2. Make it all about them
Something else that I have been really trying to do on Blog Tyrant is make it all about you guys. As you have noticed, I don’t make any money off the site yet but am instead focusing on giving away my “secrets” and experiences and ideas. Sure, I plan to make money on this site in the future but I will never do it at the expense of helping you all achieve success of your own. In fact, the monetization of Blog Tyrant is going to mean a lot of amazing new stuff in your blogging life. As I say in my About page:
I believe that a true leader gains power by giving power to others.
I don’t always hit the mark with this one but I honestly do try to aspire to it. If you aren’t interested in helping people then you can look at helping others as a marketing method. If you read the book How to Win Friends and Influence People you will see that the section on how to make people like you says that you should always:
Be a good listener. Encourage others to talk about themselves.
Talk in the terms of the other person’s interest.
If you make your blog completely about your readers and less about yourself you will find that people naturally become loyal. This is particularly true of niche blogging where you are talking to a very specific set of people who are interested in a narrow field. In these cases it is quite easy to talk in terms that other people are interested in.
3. Use your real face
A few weeks ago a lady on Twitter was gossiping about me to one of her followers (who was also one of my followers). In the Tweets she was saying that she would never trust me because I don’t use my face on my blog. I decided to check out her website to see what she was all about and found a post on the front page about how gossip is really something to avoid in the blogging world.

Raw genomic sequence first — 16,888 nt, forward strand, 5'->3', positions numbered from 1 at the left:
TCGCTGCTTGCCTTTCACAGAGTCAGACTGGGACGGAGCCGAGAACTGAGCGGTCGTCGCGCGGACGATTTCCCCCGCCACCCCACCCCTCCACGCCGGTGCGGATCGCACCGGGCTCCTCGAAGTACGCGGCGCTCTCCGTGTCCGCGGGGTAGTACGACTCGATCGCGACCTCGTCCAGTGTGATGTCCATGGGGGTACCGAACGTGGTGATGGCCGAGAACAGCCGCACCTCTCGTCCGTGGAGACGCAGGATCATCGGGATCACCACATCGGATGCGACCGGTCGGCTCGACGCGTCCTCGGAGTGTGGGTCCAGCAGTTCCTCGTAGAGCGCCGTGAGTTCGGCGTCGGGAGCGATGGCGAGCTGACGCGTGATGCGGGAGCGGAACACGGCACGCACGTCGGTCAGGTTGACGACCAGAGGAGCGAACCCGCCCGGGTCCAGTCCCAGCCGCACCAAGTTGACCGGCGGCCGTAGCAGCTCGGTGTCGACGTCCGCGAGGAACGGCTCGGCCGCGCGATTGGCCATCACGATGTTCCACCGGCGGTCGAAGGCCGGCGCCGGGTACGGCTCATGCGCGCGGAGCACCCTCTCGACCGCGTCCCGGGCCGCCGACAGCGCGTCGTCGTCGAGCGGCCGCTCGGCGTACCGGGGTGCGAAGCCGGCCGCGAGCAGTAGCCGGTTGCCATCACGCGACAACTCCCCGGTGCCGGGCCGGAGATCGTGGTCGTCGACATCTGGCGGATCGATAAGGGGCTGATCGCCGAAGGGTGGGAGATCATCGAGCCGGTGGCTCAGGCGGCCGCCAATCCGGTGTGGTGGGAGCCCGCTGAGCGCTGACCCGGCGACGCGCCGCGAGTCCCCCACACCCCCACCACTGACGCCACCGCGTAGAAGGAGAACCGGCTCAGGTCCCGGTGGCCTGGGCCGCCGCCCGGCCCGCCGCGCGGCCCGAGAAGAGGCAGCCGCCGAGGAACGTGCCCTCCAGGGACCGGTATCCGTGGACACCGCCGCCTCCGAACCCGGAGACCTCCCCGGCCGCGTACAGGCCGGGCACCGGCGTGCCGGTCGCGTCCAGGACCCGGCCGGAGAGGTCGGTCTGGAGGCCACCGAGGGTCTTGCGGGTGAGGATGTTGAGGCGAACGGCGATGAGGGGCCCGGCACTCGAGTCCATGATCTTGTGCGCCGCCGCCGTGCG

I had to laugh. Here I am trying to provide quality content, answer every comment and every email and because I haven’t revealed my identity yet (yes, yet) I am not trustworthy. But the person who uses their face, writes about not gossiping and then carries on gossiping is supposed to be more trustworthy? I’m a little confused about that.
If you want new visitors to become returning readers you need to inject your real self in to everything that you do on that blog. Write honestly, react in a way that you would if you were talking to someone in real life and don’t try to manufacture a voice. Be conversational in your tone. People become loyal to other people. Show them your human side by being yourself.
4. Use specific calls to action
A call to action is a piece of text that tells someone what step to take next. We see them so often that we often stop noticing them. Think about the last late night fitness commercial that you saw – I bet it ended by telling you to call NOW for free delivery or something similar. That is a call to action.
This sounds so horrible but you have to assume that your readers are dumb. That was one of the first things they taught us in Marketing at University. Personally, I don’t think my readers are anywhere near dumb but at the same time I learned a long time ago that you can’t expect people to know what to do next. Perhaps the marketing guys should teach teach their students that they are dumb unless they educate their target market?
If you want people to come back to your blog then tell them how to do it. Give them clear calls to action about why they should subscribe by email, add your feed to their feed reader or bookmark your posts for later. Go even deeper in the process by telling them how to do it; don’t assume that everyone has as much knowledge as you do about posting schedules or how email subscriptions work.
A good call to action should:
- be clear
- educate about the next step
- direct users to a relevant secondary page
- use scarcity (limited time, only 100 available, etc.)
- have social proof attached
The last point is extremely important. People hate to be first. They want to know that they are part of a group and that that group is a special one. A good call to action will make people feel like they are about to become part of something quite rare.
What have you discovered?
If you have found anything works well for converting new visitors into loyal returning readers I would really like to hear about it. If not, please try implementing some of these techniques and then stop back in a few days and let me know if you have noticed any differences.